Again she hesitated. "It was premeditated, sire. And—and not officially as part of the army. The alyo was there, proclaiming what he thought about the White Witch."
King Edmund suddenly seemed larger than before, and all the laughter that had lurked deep in his eyes was extinguished.
"He wanted to return the White Witch," she continued, voice trembling slightly. "And this tairo, the next day, attacked and killed him."
"And thou art concerned for the justice of the matter?" asked King Edmund, gravely. "Who is the tairo involved? Does he still live? For thou must understand that vigilante justice promises a quick end even to a wise tetrarchy."
"But you wouldn't—" She stopped, and tried again. "You wouldn't kill him, would you?"
He remained silent, then said after a moment, "He would be judged according to Aslan's law."
"King Edmund," she said, suddenly and boldly, "what if this happened after your reign had ended? When everyone must find for themselves what they must do to be in the right?"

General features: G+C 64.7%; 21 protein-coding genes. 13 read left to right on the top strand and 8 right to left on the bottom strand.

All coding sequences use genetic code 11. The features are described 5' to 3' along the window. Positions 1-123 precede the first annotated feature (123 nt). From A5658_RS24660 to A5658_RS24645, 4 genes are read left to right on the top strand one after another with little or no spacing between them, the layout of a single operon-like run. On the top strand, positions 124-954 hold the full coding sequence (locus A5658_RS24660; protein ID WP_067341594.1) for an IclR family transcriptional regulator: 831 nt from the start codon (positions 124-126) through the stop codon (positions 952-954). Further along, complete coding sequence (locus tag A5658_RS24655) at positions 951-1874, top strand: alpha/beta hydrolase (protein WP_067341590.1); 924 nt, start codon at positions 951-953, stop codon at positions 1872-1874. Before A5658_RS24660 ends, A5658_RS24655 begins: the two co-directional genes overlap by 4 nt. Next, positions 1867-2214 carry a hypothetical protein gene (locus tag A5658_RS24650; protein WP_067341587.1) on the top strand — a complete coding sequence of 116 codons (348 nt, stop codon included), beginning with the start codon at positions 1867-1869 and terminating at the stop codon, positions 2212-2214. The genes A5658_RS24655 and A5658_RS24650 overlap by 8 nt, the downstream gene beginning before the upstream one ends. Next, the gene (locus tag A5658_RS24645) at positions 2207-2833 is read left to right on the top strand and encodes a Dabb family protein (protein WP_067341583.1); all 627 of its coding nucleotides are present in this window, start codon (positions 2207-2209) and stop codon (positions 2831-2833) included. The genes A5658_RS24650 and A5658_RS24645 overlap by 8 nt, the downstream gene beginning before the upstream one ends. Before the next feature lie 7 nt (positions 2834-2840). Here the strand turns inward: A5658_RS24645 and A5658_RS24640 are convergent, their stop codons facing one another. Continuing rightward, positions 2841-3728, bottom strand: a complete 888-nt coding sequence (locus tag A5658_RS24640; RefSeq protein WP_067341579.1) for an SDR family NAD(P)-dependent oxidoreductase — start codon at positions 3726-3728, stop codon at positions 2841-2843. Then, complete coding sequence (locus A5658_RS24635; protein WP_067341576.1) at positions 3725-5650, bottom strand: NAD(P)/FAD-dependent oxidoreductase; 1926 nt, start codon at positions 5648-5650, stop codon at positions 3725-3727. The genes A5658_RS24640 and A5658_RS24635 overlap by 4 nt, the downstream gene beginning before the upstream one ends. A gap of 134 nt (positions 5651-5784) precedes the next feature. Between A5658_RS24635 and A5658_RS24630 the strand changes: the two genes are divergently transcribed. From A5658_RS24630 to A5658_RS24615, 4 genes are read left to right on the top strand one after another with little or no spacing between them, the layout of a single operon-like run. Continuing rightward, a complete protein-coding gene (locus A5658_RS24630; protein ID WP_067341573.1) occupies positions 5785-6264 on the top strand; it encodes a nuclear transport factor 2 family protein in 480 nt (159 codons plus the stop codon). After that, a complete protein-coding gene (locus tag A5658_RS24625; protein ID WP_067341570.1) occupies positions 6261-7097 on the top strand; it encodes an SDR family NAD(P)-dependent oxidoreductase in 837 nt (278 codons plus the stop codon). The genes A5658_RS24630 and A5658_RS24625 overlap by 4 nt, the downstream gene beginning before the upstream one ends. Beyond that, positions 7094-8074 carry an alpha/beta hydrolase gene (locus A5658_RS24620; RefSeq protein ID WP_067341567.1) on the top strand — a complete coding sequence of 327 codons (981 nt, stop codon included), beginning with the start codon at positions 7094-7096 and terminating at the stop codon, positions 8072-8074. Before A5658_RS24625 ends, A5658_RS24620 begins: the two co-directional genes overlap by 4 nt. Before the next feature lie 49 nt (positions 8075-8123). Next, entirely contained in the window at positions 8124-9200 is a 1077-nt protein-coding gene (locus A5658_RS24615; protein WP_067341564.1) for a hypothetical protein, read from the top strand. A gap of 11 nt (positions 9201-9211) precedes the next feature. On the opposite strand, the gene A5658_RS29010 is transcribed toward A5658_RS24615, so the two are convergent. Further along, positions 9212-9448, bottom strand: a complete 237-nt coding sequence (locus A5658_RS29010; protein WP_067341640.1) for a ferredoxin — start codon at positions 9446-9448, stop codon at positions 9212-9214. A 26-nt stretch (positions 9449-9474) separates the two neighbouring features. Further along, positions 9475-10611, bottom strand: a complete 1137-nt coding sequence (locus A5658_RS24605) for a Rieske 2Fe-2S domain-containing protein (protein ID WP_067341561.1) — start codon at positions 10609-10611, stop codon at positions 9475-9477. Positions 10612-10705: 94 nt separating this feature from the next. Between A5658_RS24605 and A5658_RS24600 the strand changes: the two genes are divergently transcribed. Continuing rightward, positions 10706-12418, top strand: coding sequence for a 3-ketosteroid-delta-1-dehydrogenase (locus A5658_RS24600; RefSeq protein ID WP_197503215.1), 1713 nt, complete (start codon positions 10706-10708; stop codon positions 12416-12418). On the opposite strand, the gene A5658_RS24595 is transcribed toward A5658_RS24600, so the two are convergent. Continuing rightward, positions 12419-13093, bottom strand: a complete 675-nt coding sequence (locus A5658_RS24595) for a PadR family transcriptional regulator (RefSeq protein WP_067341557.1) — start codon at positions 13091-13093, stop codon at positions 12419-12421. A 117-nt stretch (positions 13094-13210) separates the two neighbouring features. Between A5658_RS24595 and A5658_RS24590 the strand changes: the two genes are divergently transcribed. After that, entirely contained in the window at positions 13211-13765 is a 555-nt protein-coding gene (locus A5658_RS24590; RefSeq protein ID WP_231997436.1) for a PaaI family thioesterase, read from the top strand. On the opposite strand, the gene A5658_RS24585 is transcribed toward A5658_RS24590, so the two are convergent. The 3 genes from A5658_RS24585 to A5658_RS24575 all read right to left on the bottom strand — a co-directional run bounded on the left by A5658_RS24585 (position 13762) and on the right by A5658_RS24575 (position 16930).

He shot her a piercing glance, and Taira looked away.
"Dost thou know something, then, that we do not? Art thou Aslan-gifted?"
She wondered if it was something she could talk about, without somehow affecting the outcomes she knew must be, and her heart ached. "I—"
"It is enough." By the kindness of his tone, the words were robbed of their sting. "And thou art troubled by what has, or will, happen? The tairo you speak of is in the wrong, and yet may have a good heart. I knew one, once, whom we believed to be a friend, but who slipped away in fear after we had spoken our most secret plans in front of him. And yet he was tairen."
"Cor." The name slipped out of her mouth before she could stop it. King Edmund met her gaze and gave a slow nod.
"Prince Cor of Archenland, yes; and a more honest and true fellow I could not conceive of, save my own royal brother."